Suicide Risk Higher Among People Arrested for Crimes

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Can merely getting arrested, even if people are not found guilty, increase their risk of suicide? Results of a new study suggest that being processed through the criminal justice system is an independent risk factor for suicide.

Suicide risk factors may include getting arrested

The study was conducted by Roger Webb, PhD, of the University of Manchester in England, and his colleagues. They evaluated data from Danish national registries that included information on 27,219 suicides committed by people age 15 and older from 1981 to 2006. These data were compared with that from 524,899 matched controls.

A total of 18,063 men and 9,156 women had committed suicide during the period studied. While the prevalence of being arrested was higher among men (34.8%) than among women (12.8%), the association between being processed through the criminal justice system and the likelihood of suicide was consistently stronger for women in each verdict category.

For example, the likelihood of suicide was stronger for women in the four categories: sentencing to psychiatric treatment, a suspended sentence, not guilty verdicts, and noncustodial sentencing, with the strongest associations being in the first two categories.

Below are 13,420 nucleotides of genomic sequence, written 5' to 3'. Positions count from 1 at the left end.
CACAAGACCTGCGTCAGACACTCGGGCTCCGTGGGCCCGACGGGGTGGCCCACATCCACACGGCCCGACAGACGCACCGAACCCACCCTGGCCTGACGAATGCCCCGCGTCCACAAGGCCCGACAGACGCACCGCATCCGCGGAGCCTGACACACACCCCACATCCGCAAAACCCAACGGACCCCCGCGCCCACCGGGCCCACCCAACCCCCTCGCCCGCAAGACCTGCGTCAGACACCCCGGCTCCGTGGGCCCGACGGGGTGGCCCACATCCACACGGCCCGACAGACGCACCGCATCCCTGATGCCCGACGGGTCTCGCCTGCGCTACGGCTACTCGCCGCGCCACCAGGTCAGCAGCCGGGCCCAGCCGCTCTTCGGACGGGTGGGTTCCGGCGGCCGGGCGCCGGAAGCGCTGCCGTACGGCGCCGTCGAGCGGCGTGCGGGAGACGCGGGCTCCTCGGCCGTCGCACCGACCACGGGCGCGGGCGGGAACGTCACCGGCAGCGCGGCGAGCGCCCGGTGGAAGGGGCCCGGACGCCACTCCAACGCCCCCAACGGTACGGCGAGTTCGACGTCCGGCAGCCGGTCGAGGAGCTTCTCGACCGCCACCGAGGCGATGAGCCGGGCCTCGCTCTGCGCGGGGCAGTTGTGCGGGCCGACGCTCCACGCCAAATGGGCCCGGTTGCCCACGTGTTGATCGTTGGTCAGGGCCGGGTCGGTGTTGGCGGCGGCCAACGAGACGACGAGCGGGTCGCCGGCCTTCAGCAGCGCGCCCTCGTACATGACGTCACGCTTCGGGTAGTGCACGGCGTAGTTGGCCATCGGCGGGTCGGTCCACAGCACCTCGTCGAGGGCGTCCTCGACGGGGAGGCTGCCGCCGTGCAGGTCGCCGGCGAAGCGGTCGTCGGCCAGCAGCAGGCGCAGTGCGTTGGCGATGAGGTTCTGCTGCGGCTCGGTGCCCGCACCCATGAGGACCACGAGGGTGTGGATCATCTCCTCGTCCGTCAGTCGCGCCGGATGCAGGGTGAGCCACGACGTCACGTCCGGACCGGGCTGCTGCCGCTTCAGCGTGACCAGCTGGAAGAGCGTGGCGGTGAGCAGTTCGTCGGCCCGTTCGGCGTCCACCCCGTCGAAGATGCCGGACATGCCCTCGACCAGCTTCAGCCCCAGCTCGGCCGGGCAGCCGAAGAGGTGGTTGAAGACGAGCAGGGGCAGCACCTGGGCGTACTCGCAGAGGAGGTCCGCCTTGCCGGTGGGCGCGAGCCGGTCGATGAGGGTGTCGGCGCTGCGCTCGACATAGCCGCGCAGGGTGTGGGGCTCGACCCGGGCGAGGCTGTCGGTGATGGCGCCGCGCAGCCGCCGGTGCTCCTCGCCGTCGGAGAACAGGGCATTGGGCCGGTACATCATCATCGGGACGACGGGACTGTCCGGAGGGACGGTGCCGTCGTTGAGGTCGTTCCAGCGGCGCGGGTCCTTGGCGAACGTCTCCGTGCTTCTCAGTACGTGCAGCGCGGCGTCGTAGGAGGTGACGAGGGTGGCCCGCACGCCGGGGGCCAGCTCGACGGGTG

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The risk of committing suicide was especially likely among violent offenders and among individuals who had had a recent or frequent run-in with the criminal justice system.

Although the researchers did not identify a reason for their findings, they noted that getting arrested appeared to either directly cause an increased risk of suicide or that people who have contact with the criminal justice system are predisposed to suicide.

In another current study, published in Psychiatry Research, investigators from the University of Rochester Medical Center looked at the relationship among childhood physical abuse, aggression, and suicide attempts among 266 criminal offenders. They found that lifetime aggression mediated the relationship between childhood physical abuse and suicide attempts, and that treating aggression may reduce the risk of suicide.

The University of Manchester study highlights a need for investigation into the relationship between being arrested and exposure to the criminal justice system and the risk of suicide. It also suggests more vigilant suicide prevention strategies need to be implemented.

SOURCES:
Swogger MT et al. Psychiatry Research 2011 Feb 28; 185(3): 363-67
Webb R et al. Archives of General Psychiatry 2011; DOI:10.1001/archgenpsychiatry.2011.7

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